During his meeting with PM Manmohan Singh on April 8, President Zardari had made the request for mutual withdrawal of troops: Antony to Lok Sabha
Pakistan President Asif Zardari had formally appealed to Prime Minister Manmohan Singh for a mutual withdrawal of troops from the Siachen Glacier sector. Defence Minister A K Antony says the request was made on April 8 in New Delhi, a day after an avalanche buried 129 Pakistani soldiers and 11 civilians at Gyari, the headquarters of a Pakistani battalion near Skardu in Pakistan Occupied Kashmir (POK).
While several Pakistani decision-makers, including the army chief, General Ashfaq Pervez Kayani, and Pakistan Muslim League (Nawaz) chief, Nawaz Sharif, have issued media calls for a mutual withdrawal, only now has it emerged that Pakistan officially broached this proposal with New Delhi.
On Monday, Antony told the Lok Sabha, “In view of the recent avalanche resulting in heavy casualties at Siachen, Pakistan has requested India for withdrawal of their respective troops from the region.”
In his written reply to a parliamentary question, Antony further stated, “The President of Pakistan, during his meeting with Prime Minister on April 8, pointed out the need for all issues in the bilateral relationship, including Sir Creek, Siachen, and Jammu and Kashmir to be addressed. Both leaders felt need to move forward step by step and find pragmatic and mutually acceptable solutions to all those issues.”
A range of Pakistani leaders have supported General Kayani and Nawaz Sharif in calling for a mutual withdrawal from “the Siachen Glacier.” For the Pakistan Army — say Indian experts like Lt Gen P C Katoch, former commander of the Siachen Brigade — an early withdrawal would mask the stinging defeat they suffered here after the Indian Army established itself atop the towering Saltoro Ridge that gives India complete domination over the Glacier.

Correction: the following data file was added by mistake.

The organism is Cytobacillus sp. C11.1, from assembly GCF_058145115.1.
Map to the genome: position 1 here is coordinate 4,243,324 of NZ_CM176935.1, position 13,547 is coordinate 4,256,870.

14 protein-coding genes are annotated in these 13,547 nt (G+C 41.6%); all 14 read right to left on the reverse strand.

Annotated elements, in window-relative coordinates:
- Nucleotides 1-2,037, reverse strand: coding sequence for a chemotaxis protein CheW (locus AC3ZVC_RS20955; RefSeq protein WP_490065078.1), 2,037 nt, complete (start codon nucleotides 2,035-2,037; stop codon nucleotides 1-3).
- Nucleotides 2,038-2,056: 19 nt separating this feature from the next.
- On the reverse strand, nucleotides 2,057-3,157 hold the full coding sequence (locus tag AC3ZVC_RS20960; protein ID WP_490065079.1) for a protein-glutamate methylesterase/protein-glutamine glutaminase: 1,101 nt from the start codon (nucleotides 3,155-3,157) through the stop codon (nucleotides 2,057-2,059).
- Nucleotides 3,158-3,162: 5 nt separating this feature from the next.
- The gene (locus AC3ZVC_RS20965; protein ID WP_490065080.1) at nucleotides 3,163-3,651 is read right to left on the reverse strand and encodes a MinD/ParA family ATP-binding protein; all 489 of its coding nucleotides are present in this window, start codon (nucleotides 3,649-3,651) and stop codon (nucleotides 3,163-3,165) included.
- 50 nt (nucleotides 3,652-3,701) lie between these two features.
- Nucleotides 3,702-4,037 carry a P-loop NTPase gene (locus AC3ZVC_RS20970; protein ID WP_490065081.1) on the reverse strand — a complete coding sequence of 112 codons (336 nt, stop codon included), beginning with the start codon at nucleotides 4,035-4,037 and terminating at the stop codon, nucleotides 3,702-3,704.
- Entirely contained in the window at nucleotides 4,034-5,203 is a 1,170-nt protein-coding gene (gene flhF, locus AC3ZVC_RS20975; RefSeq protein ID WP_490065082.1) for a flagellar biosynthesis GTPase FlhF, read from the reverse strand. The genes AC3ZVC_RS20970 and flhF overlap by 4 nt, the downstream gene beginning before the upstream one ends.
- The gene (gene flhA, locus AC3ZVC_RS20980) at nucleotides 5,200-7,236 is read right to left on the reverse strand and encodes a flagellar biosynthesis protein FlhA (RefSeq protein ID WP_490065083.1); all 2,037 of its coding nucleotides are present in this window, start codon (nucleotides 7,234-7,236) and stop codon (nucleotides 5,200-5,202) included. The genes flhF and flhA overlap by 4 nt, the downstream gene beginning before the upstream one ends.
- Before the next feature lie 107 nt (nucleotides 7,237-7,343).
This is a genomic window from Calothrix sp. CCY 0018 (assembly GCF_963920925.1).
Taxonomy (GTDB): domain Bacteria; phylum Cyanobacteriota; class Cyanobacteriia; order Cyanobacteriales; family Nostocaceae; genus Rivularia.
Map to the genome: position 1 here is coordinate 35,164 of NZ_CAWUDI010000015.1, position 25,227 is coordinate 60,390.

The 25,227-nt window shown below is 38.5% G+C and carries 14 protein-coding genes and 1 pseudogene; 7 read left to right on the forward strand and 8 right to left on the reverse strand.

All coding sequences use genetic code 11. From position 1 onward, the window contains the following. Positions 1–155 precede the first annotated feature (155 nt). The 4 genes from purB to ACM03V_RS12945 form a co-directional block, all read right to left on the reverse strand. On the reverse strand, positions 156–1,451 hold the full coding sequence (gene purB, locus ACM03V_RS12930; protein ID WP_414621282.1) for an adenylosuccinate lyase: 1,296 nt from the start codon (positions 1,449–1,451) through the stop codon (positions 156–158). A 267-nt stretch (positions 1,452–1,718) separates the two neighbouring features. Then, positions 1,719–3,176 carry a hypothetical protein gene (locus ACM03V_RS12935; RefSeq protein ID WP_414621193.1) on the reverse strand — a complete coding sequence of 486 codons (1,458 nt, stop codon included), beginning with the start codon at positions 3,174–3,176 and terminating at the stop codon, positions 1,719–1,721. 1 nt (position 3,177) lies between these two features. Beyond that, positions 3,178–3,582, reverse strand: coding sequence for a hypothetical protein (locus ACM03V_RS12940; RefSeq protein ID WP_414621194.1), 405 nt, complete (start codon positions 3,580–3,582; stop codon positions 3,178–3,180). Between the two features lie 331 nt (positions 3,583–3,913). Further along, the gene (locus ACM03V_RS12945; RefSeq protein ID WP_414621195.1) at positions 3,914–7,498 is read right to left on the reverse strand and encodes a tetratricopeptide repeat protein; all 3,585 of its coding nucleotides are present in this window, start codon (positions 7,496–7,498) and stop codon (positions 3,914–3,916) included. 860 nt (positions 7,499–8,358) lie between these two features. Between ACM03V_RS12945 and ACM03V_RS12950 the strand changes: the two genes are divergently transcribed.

“The Pakistan Army has been badly beaten on the Siachen Glacier, but they hide that from their public. Kayani, like his predecessors, wants to demilitarise the glacier and end the dispute quickly so that the Pakistani people never get to know,” says Katoch.
Meanwhile, the Siachen dialogue makes little headway. Through 12 rounds of talks, the most recent last May, New Delhi has insisted it will pull back troops only after joint “authentication” of the frontline along the 109-km Actual Ground Position Line (AGPL), as the de facto border is called. The AGPL has never been marked on the ground or on any document accepted by both sides. If Pakistan violated a demilitarisation treaty, says the Indian Army, it would enjoy easier geographical access to Siachen, leaving India at a serious disadvantage.
Pakistan resists “authentication” as a pre-requisite to demilitarisation, ostensibly because that would legitimise the AGPL, and India’s alleged “violation of the Simla Agreement” which restrains both sides from altering the status quo on the border. Pakistan wants demilitarisation, withdrawal and authentication to proceed simultaneously. Last month, after General Kayani’s call for a mutual withdrawal, Islamabad announced it would stick to its traditional position.
Prime Minister Manmohan Singh, however, has earlier been willing to accommodate Pakistan in a Siachen settlement. In 2005, during a visit to Siachen, he stated he would like to convert Siachen into “a mountain of peace.”
The Siachen became a military flashpoint in April 1984, when the Indian Army occupied Bilafond La, a pass above Siachen, narrowly beating a planned Pakistani occupation of the same pass. Although there has been a ceasefire in place since 2003, most casualties in the 16,000-21,000 battleground take place due to the weather.
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